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Table 2 Testing in home, community, clinic, peripheral lab and hospital settings

From: Point-of-care testing in India: missed opportunities to realize the true potential of point-of-care testing programs

Setting Tests done By whom and where Completion of POC test and treat cycle Implications for POC continuum
Home Glucometer, urine pregnancy Affluent, educated only, done in home or tests bought and taken to doctor Confirm urine pregnancy test with doctor/lab; visit local doctor/lab directly for monthly monitoring or if have symptoms of high/low sugar; Patients not able/empowered to use diagnostic devices
Community Malaria smear (or rapid test if endemic); urine pregnancy ASHA, at doorstep Patient and sample referred to PHC; results communicated to CHW (over phone), CHWs visit patient to encourage to seek treatment if transport/ workload permit Diagnostic devices cannot overcome health system challenges (equipment, infrastructure) that undermine testing at doorstep
  Glucometer readings (as part of pilot program) ANM, at camp, anganwadi center or doorstep   
  Haemoglobin using Haemoglobinometer. ASHA & ANM, same as above   
  Sputum and malaria smear sample ASHA &ANM, same as above   
  HIV rapid and HIV Coombs’ HIV mobile testing van   
Clinic (public sector) Malaria smear; HbsAG card (hepatitis), dengue NS1 card; dengue IgG/IgM; VDRL card (syphilis); glucometer; urine pregnancy, HIV rapid or Coombs; urine sugar (Benedict’s); AFB sputum for TB (in selected clinics) Lab technician, done in in-house lab, if no lab facilities then referred to public sector taluk or district hospital For morning samples results by afternoon, doctor seen same day unless test kits/reagents/doctor unavailable, or tests out-sourced Setting with shorter TATs, but exclusive lab-based testing in context of manpower and equipment shortages leads to delays
  Malaria antigen Referred to public sector taluk or district hospital or private lab Patient’s initiative required to get tested, collect results and return to PHC for treatment  
Clinic (private sector) Glucometer, urine pregnancy Private provider Immediate results Arrangements with private labs nearby ensure POC continuum; other rapid tests not trusted/too costly
Peripheral lab (private sector) Rapid tests: Widal (typhoid), malaria rapid test (rare), HBsAG, dengue NS1, VDRL (syphilis), glucometer, urine pregnancy dipstick, HIV rapid, HB card, urine sugar (Benedict’s). Others: malaria smears, Mantoux, renal and lipid function, x-rays, scans, urine routine, blood grouping, CBC, blood pressure Lab technician; done in in-house lab or nearby peripheral lab. Same day results Arrangements with private providers nearby ensure POC continuum using older, slower but cheaper methods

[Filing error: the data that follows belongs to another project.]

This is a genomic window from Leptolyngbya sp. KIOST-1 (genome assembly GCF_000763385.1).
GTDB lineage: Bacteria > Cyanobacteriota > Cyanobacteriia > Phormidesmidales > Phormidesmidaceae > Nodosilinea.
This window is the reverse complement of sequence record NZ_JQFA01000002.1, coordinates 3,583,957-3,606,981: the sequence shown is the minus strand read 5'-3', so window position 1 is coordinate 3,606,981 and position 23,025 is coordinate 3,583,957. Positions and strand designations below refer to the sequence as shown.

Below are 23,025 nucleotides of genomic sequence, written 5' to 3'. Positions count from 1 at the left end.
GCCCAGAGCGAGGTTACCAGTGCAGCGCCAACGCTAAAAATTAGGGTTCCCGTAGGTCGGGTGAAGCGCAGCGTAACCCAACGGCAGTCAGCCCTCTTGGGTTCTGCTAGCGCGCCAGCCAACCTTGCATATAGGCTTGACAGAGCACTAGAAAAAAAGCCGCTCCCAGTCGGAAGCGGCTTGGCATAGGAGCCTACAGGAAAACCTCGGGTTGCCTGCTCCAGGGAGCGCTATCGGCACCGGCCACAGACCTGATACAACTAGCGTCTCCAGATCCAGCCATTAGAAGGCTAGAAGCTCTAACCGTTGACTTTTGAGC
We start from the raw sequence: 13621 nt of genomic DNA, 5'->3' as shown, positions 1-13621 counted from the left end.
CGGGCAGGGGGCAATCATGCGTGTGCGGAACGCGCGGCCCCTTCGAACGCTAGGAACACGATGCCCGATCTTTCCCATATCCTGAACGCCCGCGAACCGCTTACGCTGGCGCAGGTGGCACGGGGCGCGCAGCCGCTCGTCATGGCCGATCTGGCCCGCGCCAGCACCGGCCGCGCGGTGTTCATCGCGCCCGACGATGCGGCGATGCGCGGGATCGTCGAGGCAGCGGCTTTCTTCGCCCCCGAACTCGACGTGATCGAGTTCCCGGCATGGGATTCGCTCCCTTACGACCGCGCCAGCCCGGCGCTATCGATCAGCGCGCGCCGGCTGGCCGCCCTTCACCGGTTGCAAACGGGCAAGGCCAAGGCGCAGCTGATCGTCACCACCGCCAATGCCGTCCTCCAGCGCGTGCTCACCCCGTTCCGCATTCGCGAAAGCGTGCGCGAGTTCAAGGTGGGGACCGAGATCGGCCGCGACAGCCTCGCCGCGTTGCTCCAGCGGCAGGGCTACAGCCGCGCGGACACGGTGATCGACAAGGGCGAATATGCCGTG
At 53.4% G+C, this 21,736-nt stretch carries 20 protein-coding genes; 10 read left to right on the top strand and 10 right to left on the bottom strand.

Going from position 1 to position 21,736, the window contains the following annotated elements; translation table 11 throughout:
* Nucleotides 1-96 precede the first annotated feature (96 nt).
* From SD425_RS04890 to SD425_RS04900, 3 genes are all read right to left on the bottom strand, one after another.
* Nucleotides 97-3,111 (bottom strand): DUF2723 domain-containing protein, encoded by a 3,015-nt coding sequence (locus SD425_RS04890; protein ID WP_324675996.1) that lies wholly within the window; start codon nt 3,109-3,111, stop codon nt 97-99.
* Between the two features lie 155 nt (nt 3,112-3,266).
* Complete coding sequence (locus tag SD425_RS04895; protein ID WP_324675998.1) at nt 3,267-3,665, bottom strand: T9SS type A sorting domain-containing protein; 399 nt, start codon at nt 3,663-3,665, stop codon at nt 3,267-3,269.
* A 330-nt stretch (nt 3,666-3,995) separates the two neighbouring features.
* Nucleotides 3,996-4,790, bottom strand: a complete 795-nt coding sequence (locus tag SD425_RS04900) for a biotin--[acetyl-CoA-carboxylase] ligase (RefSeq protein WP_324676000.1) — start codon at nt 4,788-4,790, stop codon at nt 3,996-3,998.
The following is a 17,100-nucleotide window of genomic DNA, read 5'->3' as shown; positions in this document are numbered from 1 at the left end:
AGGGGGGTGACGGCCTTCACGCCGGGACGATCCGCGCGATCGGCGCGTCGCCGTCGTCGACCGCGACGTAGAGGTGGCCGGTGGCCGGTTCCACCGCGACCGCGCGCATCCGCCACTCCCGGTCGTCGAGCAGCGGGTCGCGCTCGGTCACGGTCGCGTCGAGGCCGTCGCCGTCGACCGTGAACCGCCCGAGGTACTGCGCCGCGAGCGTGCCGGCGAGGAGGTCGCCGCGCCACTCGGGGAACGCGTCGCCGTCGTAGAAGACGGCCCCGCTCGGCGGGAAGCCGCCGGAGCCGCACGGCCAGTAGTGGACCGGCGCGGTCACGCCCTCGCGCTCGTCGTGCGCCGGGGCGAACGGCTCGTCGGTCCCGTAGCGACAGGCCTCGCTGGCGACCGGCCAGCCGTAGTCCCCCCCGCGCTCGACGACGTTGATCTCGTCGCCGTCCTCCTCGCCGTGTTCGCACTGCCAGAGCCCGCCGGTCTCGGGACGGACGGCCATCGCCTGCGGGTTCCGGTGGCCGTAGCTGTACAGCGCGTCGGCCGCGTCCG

Hormone tests Outsourced to larger chains of private labs in Bangalore/Mumbai 2 days for tests, results given on 3rd day.  
Hospital (in wards) Blood sugar with glucometer; urine sugar with dipstick or Benedict’s solution; haemoglobin by blotting paper method, BTCT (Bleeding Time Clotting Time), HIV Tridot, ECG Staff nurse at in-patient bedside in ward, intensive care unit, emergency or labour ward Treatment begins at bedside once doctor has seen results POC continuum ensured for limited tests done in wards
Hospital (in labs) Rapid tests for HIV, malaria, dengue, HBsAG, VDRL (syphilis), Widal, urine pregnancy, chest x-ray, renal and liver function tests, complete blood count (CBC), ESR (for TB). Lab technician in in-house laboratory for outpatient department patients Out-patients collect results from labs, see doctor in afternoon/evening if available; admitted patients: attenders carry samples to labs, nurses collect results if workload permits Majority of testing is lab-based, high volumes, manpower shortage and different testing/consultation location across hospital campus compound delays
  For TB: AFB sputum, ELISA (tertiary private only) Lab technician in TB program lab outpatient department block; ELISA outsourced for private secondary care Patients collect results from separate labs for TB/HIV testing, return results to doctor in afternoon if available  
  1. Legend Table 2:
  2. AfB acid fast bacilli, ANM auxiliary nurse midwife, ASHA accredited social health activist, BTCT bleeding time clotting time, CBC complete blood count, CHW community health worker, ECG electrocardiogram, ELISA enzyme-linked immunosorbent assay, ESR erythrocyte sedimentation rate, HBsAG hepatitis B surface antigen, IgG/IgM immunoglobulin G/M, NS1 non-structural protein 1, PHC primary health centre, VDRL venereal disease research laboratory test